“AI and robots taking over the world! We all need to be digitally savvy! The jobs that exist today will not exist in the next decade!” These are the type of things that we often hear often when we think of the future of work – but what does this actually mean? 

Coming from an organisational development and team experience background, my thoughts immediately gravitate to employing the right people in the right jobs at the right time. As great as this sounds, if I’m uncertain as to what the future looks like, how can I do this AND be proactive to meet challenges that I don’t yet know exist? A great way to strategically prepare for the future is through using the technique of scenario mapping. This approach allows us to identify potential futures around a certain topic through the lens of several different scenario landscapes. 

When doing this for a Future of Work project, I was able to identify multiple key points that struck me as being critical for setting us up for success in the face of the the ambiguous challenges of the future.  

Five generations in our workforce at one time 

Each generation has their own ways of approaching work and collaboration (think of what the term “respect” means for a millennial vs a baby boomer), therefore expectations of how an organisation will support each individual will be very diverse. 

Career portfolios 

Gone are the days of having one job for life. Today, individuals increasingly want career portfolios that use a range of skill sets, and will have an expectation that their primary role and leader will support them in doing this. The career portfolios may be within the same organisation or across multiple ventures, but they will still want a career portfolio of diverse experiences.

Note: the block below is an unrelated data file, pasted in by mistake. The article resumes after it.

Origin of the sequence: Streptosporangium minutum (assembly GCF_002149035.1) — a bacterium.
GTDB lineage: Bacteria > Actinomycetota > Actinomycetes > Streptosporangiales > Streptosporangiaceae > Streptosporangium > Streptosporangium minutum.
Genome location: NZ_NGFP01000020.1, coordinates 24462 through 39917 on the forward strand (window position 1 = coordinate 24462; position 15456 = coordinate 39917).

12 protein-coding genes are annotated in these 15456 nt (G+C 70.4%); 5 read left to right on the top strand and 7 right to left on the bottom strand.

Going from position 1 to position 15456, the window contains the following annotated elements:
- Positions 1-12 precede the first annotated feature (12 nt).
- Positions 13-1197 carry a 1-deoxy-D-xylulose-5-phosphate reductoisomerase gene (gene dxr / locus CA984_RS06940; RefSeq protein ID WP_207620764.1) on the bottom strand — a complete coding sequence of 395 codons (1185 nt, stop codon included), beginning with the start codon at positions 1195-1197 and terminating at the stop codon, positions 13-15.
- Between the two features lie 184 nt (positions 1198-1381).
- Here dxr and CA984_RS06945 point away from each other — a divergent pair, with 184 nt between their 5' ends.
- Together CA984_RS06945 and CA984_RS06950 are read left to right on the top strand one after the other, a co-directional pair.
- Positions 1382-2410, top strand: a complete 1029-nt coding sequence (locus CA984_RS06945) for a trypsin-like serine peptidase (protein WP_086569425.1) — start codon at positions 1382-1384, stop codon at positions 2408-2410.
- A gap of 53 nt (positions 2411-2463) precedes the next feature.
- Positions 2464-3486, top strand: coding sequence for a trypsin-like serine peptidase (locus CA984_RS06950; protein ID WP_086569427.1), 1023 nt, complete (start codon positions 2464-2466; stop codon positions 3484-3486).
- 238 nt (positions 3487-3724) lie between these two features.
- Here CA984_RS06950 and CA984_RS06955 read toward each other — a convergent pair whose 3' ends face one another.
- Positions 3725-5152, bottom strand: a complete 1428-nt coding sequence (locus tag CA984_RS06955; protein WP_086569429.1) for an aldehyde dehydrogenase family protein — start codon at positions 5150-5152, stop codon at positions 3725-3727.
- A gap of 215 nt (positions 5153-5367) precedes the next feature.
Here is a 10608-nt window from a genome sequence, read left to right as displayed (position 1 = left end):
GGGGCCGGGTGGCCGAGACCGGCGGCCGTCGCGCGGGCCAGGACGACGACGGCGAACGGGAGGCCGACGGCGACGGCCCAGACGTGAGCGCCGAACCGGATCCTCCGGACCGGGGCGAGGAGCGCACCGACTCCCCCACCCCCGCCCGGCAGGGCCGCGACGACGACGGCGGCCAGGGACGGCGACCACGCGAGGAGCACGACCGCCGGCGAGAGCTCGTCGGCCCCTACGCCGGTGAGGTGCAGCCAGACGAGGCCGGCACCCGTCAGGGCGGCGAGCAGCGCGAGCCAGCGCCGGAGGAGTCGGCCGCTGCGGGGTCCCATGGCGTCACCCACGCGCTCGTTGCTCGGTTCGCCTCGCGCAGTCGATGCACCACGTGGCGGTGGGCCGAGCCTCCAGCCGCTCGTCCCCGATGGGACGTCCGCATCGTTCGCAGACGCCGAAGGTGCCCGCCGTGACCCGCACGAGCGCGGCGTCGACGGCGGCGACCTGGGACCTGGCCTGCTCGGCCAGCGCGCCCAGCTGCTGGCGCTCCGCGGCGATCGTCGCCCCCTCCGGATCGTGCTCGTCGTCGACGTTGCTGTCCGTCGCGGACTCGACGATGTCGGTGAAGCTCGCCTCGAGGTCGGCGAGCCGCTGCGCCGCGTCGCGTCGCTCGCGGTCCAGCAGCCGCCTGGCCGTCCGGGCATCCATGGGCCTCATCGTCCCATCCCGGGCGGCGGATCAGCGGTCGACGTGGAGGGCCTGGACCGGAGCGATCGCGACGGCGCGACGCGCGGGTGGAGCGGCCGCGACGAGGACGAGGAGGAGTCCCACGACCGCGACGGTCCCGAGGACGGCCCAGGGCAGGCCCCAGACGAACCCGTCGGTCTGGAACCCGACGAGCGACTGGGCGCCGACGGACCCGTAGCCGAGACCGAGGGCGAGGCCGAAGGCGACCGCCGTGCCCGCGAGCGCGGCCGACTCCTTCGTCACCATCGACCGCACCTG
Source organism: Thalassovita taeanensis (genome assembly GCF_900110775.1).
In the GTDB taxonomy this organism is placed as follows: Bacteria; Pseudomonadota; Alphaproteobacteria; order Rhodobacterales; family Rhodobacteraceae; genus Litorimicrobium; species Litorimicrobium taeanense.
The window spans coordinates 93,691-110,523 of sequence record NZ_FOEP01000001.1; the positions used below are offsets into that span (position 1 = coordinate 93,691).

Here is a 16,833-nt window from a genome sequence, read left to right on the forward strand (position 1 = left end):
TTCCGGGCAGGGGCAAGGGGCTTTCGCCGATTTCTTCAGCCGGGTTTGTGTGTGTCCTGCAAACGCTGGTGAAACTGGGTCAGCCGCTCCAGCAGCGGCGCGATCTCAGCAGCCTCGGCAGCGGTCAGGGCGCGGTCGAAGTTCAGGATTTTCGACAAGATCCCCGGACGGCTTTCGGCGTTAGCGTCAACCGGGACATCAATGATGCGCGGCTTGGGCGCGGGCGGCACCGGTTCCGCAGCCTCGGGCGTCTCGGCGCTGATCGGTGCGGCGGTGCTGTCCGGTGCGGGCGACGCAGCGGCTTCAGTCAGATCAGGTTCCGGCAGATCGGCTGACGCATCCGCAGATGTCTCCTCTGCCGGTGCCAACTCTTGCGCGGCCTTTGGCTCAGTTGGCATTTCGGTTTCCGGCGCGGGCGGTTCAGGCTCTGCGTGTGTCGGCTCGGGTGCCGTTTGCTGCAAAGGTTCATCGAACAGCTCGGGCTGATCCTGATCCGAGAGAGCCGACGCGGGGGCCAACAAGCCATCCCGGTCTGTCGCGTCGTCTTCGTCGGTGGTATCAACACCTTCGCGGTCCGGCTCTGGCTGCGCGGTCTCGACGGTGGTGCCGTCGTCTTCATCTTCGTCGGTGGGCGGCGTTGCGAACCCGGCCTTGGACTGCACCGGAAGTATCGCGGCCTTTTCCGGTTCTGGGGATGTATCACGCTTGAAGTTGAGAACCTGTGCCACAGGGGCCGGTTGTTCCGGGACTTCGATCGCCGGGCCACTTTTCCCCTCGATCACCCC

The face of digital 

People have been talking for some time about digital-readiness. While in some instances this will mean rudimentary coding will be part of all basic skills sets, the roles that will really make a difference will be where individuals put the “human element” into the digital environment. As leaders, we need to help team members currently in roles that have potential to be digitised, to develop capabilities that put the human experience at the front of all they do, and apply that mindset to their digital strategies.  

And what is the one key thing that all of these have in common? Flexibility! As leaders, we can certainly create diverse policies, digitised systems and diverse team experiences, but there are two common components to flexibility that are critical across all of these actions. 

  1. Flexible solutions: Solutions that are created in an organisation need to take into account the diverse nature of the workforce, and they will need to be guided more by principles and frameworks than rigid rules – especially when it comes to regulations around coding and algorithms.
  2. Flexible mindsets: Solutions will also need to be flexible in how they are applied. Leaders will require judgement and empathy to truly understand the unique needs of each team member, and then apply the solutions in unique ways that best suits the needs of the individuals and teams within the business. 

Even though AI and digital will are set to grow exponentially, our strategies will need human-centric capabilities. If we make this a priority in all that we do, we will create sustainable enterprises and future-empowered organisations. 

 

Sarah Rose – Australia 
Global Foresight Advisory Council Member

Sarah has a broad Organizational Development skillset and works with key stakeholders in large matrixes organizations. Sarah is passionate about making better team experiences by managing end to end change and embedding sustainable cultural and behavior transformations while delivering strategies and solutions that meet both current and future business needs.